It’s hard to beat a great wrestler twice, and Iowa’s Marinelli is just that, but he’s never had to go through Kharchla before. 165 has the potential to be Ohio State’s weight class to lose over the next few years. Kharchla is a rising superstar, and this could be the first of many major tournament titles for him.

174 lbs. – Ethan Smith (#5 seed)

Kyle Robertson/Columbus Dispatch/USA TODAY NETWORK

Smith is ranked 7and in the country, but 5and in his own conference… what!? I don’t know if 174 is the more busy weight class in the Big Ten, but it’s up there, and that’s why Smith has his work cut out for him. However, he’s a guy who made it to the finals and finished second last year. I wouldn’t be the least bit surprised to see him slip into the semi-finals.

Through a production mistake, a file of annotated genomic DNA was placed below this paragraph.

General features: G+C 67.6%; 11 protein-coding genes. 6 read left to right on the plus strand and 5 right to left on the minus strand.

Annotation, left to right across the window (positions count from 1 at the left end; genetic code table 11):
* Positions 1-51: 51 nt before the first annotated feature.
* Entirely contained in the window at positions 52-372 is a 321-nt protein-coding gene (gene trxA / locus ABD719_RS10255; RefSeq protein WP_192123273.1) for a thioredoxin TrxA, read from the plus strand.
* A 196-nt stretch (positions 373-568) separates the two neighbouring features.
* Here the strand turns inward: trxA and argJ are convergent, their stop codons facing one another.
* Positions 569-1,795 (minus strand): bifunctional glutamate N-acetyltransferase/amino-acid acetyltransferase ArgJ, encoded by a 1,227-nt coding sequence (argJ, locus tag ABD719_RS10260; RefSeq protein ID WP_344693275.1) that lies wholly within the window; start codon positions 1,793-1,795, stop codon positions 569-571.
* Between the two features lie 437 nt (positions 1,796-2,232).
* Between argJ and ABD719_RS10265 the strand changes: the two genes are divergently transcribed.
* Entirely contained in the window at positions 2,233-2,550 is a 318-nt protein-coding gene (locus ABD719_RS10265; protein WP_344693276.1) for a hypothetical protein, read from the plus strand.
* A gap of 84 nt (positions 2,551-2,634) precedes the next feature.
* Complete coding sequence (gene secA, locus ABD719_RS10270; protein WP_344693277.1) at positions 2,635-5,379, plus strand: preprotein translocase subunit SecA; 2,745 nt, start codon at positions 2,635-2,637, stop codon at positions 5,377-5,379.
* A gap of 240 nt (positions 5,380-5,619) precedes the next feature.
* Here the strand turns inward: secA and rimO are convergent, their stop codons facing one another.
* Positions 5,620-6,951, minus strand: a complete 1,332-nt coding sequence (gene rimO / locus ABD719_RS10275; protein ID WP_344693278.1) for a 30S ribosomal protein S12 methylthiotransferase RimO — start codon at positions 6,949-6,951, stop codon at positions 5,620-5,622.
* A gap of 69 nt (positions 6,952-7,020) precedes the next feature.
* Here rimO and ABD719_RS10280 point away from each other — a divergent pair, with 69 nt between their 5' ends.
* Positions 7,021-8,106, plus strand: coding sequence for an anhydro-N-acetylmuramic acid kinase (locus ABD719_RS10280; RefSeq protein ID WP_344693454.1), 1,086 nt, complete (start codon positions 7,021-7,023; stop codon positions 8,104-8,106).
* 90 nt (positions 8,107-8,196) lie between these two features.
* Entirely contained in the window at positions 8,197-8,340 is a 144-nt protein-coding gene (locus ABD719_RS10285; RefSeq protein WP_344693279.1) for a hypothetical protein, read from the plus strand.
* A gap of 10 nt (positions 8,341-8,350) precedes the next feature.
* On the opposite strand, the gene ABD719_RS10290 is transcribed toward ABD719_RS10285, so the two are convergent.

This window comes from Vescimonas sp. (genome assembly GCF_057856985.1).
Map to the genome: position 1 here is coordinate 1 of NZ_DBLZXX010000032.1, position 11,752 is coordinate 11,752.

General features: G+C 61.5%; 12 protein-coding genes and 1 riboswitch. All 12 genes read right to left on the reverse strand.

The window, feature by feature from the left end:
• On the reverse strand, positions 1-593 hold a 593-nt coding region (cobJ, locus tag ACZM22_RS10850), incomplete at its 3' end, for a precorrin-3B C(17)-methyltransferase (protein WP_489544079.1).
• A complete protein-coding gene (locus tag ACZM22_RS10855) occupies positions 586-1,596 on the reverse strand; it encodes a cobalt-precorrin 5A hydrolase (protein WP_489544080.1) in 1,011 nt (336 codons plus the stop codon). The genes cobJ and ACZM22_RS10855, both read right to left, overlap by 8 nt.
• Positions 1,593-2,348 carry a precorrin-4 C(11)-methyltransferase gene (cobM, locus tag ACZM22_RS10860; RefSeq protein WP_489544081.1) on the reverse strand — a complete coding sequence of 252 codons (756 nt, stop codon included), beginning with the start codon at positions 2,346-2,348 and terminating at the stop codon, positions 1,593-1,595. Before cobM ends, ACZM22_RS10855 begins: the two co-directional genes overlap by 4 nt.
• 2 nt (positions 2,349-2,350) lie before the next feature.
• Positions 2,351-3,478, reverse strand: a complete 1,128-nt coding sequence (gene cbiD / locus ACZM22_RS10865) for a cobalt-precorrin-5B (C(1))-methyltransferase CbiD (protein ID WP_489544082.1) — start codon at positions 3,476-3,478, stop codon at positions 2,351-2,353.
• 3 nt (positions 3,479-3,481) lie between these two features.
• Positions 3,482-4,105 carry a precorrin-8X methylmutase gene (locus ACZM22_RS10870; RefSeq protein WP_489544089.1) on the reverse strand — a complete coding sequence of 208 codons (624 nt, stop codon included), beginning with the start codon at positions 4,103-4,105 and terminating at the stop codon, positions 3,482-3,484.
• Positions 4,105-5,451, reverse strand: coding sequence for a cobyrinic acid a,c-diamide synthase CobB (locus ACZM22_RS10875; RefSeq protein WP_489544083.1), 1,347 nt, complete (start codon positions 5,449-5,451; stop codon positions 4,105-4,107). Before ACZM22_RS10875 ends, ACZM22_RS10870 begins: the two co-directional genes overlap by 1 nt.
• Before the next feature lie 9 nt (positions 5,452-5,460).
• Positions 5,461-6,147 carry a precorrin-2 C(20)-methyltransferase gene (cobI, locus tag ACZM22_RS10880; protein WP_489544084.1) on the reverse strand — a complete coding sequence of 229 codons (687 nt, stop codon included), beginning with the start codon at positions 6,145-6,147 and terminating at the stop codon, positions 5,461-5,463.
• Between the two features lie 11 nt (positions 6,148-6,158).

184 pounds – Kaleb Romero (#3)

Ohio State Athletics / ohiostatebuckeyes.com

Romero started the season hampered by injury, but hit the ground running, compiling a 10-1 record. He’s another multiple-time NCAA qualifier, but also faces a stacked weight class. Penn State’s Aaron Brooks won a Big Ten title as a true freshman and repeated last year, before also winning the NCAA title. He’s looking to make a perfect 3-on-3 in the conference championships. Myles Amine is the second seed, ahead of Romero, and all he has done is win an Olympic bronze medal. So yes, Romero is against that. But he’s another guy I saw in the semi-finals, and he did bringing Amine into overtime earlier this season…

Other Ohio State competitors to watch:

133 pounds – Dylan Koontz (#14)

141 pounds – Dylan D’Emilio (#7)

157 lbs. – Bryce Hepner (#9 seed)

197 pounds – Gavin Hoffman (#9)

285 pounds – Tate Orndorff (#8 seed)

As mentioned earlier, Ohio State faces an uphill battle in this tournament. There are three elite programs ahead of them in the conference standings, and they’re all made up of great wrestlers. But don’t count those Buckeyes. Tom Ryan has won this tournament three times since 2015. He has some elite grapplers at his disposal, and he’s a talented group of veterans. Hoping the OSU can shock the wrestling world!